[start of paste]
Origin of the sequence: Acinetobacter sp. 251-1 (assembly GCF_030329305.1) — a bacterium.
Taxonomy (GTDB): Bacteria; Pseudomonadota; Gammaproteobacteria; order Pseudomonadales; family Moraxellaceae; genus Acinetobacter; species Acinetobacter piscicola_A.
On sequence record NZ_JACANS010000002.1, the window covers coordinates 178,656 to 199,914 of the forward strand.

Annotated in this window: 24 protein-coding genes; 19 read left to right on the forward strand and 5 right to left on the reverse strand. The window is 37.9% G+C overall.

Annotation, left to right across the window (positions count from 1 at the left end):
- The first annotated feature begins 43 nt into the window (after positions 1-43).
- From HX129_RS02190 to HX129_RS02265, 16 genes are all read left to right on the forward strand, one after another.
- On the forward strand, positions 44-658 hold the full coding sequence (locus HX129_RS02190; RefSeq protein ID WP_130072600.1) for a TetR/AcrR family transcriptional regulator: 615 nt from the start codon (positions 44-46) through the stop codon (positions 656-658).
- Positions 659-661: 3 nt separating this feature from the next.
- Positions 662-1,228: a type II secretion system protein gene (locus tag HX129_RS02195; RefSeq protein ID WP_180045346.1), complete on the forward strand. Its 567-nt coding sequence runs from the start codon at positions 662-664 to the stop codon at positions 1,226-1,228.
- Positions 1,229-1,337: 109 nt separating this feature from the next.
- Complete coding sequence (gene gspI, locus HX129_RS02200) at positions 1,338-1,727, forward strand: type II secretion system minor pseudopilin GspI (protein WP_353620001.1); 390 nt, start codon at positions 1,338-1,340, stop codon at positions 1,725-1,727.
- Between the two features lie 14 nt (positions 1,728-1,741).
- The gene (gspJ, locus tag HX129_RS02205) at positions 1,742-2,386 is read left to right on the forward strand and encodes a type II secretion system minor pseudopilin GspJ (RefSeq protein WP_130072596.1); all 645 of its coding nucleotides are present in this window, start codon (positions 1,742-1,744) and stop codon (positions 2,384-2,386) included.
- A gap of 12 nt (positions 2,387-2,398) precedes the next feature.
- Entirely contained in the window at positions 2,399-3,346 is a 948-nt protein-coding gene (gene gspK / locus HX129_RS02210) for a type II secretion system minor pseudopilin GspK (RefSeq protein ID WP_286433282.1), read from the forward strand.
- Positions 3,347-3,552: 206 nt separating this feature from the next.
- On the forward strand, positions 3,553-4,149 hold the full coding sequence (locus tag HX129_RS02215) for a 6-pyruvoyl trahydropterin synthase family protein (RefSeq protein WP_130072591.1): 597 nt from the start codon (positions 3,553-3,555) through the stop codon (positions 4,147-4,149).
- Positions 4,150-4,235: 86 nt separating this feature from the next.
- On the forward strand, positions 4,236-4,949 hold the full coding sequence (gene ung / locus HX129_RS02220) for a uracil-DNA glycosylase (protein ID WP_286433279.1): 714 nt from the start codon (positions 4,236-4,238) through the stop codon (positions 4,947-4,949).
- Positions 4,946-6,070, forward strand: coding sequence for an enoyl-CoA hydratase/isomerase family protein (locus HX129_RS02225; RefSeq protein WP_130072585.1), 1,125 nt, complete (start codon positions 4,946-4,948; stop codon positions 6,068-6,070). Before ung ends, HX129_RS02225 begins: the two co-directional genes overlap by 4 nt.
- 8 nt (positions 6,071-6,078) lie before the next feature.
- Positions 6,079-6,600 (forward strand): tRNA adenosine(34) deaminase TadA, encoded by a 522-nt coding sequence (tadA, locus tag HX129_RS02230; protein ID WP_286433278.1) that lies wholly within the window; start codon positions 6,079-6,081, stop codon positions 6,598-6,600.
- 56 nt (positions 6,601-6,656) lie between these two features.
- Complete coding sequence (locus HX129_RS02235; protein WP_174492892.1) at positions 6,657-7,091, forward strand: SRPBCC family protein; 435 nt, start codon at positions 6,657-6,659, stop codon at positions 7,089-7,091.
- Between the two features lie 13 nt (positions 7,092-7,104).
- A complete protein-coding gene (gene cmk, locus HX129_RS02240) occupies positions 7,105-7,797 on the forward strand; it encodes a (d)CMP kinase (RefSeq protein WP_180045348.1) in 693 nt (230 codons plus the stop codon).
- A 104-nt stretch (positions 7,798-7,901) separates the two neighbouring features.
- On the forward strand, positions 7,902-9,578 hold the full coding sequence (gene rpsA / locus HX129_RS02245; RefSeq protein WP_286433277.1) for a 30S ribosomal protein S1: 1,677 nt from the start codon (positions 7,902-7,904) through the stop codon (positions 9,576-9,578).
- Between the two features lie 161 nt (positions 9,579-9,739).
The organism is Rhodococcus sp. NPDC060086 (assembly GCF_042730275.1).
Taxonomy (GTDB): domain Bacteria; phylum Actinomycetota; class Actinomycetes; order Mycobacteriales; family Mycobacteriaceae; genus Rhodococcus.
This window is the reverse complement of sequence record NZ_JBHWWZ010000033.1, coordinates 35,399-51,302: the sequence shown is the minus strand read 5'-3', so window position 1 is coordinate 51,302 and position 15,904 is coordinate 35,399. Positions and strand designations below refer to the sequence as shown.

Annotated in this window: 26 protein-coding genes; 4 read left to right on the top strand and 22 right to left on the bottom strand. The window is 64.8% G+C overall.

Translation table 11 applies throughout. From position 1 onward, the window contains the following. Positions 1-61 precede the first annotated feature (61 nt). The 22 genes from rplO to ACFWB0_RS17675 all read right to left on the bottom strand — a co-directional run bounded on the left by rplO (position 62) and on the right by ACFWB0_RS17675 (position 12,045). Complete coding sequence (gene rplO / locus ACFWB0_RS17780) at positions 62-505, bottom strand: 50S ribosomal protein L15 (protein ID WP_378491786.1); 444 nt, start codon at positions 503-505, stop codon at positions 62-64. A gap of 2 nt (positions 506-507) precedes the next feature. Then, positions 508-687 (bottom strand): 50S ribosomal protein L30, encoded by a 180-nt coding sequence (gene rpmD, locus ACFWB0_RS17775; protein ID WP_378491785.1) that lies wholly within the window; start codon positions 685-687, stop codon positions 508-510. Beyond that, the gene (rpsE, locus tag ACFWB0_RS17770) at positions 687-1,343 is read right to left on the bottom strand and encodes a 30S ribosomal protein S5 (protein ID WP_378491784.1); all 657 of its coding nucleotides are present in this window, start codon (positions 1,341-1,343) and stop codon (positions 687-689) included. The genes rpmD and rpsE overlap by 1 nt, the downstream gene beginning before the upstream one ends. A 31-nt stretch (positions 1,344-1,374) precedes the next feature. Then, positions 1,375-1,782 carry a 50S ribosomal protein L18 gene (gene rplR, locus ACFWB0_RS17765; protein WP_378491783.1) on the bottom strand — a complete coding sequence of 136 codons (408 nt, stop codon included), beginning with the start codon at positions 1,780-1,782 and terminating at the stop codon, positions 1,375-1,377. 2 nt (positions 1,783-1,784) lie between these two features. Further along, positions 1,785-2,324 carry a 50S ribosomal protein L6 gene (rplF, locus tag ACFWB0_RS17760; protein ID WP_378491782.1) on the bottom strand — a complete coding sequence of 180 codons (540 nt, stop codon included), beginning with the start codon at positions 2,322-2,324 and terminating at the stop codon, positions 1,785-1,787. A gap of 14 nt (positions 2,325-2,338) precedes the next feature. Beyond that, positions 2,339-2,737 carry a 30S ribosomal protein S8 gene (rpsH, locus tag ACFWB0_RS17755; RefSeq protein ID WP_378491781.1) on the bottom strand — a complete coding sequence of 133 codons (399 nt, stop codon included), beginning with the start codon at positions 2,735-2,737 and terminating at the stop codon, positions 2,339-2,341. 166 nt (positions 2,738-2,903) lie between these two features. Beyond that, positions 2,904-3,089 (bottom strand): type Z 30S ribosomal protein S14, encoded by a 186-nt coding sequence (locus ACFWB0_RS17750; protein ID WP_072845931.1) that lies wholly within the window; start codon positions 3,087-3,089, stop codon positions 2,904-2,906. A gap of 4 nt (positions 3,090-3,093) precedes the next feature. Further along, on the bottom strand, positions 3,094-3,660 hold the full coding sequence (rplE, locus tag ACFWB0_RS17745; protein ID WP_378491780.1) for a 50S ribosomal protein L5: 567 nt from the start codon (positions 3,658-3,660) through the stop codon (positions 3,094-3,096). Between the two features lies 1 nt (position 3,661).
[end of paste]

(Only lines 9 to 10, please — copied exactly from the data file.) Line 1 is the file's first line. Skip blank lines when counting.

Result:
- Positions 659-661: 3 nt separating this feature from the next.
- Positions 662-1,228: a type II secretion system protein gene (locus tag HX129_RS02195; RefSeq protein ID WP_180045346.1), complete on the forward strand. Its 567-nt coding sequence runs from the start codon at positions 662-664 to the stop codon at positions 1,226-1,228.